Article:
Selecting and working with printers
When managing a print project, you need to know some of the capabilities of many printers. Each project is unique, and based on types of equipment and other factors, certain printers may be better suited for the job than others. Having two to three primary printers in different categories can make your life easier when selecting which could do the best job. This is especially true of routine jobs.
Working with a variety of printers assures maximum control over quality, schedule and price. If you are basing your decision solely on price, you’ll need to shop the job around to several printers with similar equipment and experience capable to handle the job. However, not every job should be sent out to bid. Working with one of your regular printers is often the most convenient and dependable way to get the job done.
So how do you select the right printer for the job? Well, that depends on the job. What I recommend is to select two or three printers for each of the following categories:
1) Quick printer
2) Commercial printer
3) Web offset printer
4) Specialty printer
These categories may be expanded based upon your industry, however, it provides a solid baseline for building a trusted relationship with each printer in each category. Let’s look at each of the four categories a bit closer:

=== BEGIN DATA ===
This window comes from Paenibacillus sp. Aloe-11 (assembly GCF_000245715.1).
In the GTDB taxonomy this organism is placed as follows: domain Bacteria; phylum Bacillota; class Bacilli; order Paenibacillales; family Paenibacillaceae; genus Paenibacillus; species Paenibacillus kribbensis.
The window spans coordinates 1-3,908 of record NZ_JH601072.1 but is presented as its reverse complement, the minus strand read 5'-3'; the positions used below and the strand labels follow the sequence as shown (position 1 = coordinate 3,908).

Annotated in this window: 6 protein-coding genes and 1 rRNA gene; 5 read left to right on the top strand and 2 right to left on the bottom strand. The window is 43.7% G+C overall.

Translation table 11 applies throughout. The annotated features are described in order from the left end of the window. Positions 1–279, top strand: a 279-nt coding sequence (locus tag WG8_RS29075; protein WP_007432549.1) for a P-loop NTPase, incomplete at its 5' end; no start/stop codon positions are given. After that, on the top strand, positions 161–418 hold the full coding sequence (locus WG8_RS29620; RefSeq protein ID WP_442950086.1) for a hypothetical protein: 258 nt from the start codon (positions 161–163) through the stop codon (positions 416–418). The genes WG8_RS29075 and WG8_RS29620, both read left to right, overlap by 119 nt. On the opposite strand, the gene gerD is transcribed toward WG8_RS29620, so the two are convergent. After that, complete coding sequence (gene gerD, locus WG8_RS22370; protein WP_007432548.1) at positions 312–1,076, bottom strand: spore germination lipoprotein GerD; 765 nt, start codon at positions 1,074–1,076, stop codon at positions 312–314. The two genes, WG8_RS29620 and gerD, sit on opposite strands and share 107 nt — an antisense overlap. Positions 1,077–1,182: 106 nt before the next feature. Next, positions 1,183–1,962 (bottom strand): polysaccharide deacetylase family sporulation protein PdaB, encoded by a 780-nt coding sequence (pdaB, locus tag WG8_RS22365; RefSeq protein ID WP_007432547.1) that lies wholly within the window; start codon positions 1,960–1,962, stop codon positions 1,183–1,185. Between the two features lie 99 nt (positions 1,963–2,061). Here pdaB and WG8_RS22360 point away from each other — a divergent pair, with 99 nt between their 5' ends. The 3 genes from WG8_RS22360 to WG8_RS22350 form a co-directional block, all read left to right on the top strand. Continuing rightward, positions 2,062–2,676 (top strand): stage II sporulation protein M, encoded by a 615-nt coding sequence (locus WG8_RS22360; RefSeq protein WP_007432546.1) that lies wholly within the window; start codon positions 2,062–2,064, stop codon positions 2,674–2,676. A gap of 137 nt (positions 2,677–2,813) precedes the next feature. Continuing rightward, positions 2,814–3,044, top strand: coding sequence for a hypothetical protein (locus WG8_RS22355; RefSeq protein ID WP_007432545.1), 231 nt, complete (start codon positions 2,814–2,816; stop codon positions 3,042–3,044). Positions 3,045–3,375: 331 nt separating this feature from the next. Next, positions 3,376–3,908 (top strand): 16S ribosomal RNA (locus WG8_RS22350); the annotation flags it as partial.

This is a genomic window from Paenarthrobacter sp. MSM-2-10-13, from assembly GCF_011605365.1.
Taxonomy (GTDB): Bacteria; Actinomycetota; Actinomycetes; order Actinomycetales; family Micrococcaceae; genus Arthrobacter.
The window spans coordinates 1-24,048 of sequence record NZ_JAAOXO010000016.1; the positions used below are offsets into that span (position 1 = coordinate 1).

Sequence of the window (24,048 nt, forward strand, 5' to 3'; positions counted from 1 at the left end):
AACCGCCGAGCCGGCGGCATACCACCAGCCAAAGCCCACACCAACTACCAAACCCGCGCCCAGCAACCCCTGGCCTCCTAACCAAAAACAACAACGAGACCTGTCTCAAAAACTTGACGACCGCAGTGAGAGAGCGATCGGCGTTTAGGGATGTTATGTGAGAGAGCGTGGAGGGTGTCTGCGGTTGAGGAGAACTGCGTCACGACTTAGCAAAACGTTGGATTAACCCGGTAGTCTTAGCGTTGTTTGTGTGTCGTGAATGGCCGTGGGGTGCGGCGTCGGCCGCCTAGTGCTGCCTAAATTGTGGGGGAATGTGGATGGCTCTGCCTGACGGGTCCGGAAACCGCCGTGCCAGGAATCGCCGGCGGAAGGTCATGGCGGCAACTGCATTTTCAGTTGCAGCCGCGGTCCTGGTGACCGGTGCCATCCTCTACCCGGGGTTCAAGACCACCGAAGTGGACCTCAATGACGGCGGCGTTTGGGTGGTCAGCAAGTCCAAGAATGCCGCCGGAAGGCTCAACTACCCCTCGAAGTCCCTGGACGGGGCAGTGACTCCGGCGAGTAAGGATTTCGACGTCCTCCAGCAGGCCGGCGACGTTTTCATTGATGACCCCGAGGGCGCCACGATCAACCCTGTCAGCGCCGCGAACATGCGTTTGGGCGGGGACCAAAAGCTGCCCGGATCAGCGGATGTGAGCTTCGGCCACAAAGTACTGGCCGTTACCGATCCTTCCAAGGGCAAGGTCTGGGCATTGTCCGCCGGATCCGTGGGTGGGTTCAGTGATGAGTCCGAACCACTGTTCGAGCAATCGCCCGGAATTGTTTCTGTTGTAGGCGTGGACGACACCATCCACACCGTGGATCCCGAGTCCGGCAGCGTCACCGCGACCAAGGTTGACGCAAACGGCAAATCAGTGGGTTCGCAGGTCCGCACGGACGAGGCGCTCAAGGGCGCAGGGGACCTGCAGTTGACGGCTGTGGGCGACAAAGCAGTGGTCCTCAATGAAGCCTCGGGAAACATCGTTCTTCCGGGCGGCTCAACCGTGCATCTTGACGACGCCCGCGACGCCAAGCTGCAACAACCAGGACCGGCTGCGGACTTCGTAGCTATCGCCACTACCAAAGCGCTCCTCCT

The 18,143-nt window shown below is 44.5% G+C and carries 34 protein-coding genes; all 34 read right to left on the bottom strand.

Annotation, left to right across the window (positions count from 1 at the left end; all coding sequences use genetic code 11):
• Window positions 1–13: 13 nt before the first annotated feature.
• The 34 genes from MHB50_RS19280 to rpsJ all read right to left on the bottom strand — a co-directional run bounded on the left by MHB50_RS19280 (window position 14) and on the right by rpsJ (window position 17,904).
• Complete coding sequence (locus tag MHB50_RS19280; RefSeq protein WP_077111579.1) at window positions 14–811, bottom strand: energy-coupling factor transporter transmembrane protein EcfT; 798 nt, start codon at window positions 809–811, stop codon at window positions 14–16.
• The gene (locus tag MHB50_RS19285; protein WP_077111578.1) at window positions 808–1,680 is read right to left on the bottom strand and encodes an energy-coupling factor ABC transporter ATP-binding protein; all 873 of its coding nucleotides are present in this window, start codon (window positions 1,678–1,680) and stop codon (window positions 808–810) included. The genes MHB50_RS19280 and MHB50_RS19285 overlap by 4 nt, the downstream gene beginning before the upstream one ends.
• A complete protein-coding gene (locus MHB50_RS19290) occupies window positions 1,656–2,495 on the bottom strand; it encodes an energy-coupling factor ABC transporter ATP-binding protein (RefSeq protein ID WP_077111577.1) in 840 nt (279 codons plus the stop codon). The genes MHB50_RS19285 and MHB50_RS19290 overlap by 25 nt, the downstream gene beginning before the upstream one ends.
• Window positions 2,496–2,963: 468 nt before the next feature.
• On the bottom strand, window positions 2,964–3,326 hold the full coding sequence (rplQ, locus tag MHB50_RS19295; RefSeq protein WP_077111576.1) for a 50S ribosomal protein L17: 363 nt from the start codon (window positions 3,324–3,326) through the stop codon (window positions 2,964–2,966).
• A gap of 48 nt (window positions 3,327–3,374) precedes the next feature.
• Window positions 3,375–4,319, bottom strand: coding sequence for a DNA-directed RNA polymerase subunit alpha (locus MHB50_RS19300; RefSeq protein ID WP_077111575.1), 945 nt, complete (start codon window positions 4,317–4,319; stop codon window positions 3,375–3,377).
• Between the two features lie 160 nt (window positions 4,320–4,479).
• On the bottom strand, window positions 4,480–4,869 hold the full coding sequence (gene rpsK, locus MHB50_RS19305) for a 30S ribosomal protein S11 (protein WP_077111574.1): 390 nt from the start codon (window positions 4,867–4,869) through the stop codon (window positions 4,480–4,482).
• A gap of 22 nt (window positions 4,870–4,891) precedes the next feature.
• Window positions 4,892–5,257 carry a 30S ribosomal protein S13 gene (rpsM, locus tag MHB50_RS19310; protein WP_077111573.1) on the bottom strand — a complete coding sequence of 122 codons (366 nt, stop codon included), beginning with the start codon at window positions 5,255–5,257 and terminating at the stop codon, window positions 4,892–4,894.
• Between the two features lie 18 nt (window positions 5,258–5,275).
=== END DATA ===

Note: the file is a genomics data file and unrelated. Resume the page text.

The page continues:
Many print buyers find it very practical to have a quick printer they use regularly for routine work. These printers should be selected based upon the level of satisfactory quality, service and prices that are reasonable. Dependability and convenience are also key factors in this category.
Having a quick printer as one of your regular printers can save time and money with basic quality, one- or two-color jobs, or digital in relatively short run jobs. As a consistent customer of a quick printer you will usually have several advantages over walk-ins, like monthly or delayed billings rather than individual invoices or immediate payment. Priority service, pick-up and delivery are also so added benefits to building a strong relationship with a quick printer.
Although similar, each quick printing house has slightly different services that may be beneficial to you as a customer. This may take some trial and error, but worth the time and energy to learn these special capabilities. Some examples of quick print work might include, business cards, letterhead, envelopes, flyers, postcards, tri-fold brochures or small direct mail pieces.
Commercial printers typically have much larger and faster presses that are designed to handle larger paper sizes, multiple inks and bigger quantities. This type of printer typically has a blend of equipment that can perform various tasks and provide higher quality that the quick printer cannot.
As a consistent customer of a commercial printer, you may get priority press time and delivery scheduling. This is especially helpful when you are on a very tight deadline. Often times, having an ongoing working relationship, usually means the sales staff, pre-press department and pressmen are familiar with your wishes and expectations. Being a regular customer helps you learn how to plan for a press that may be better suited to accomplish the effect you desire. Experience with the shop helps reveal its full abilities.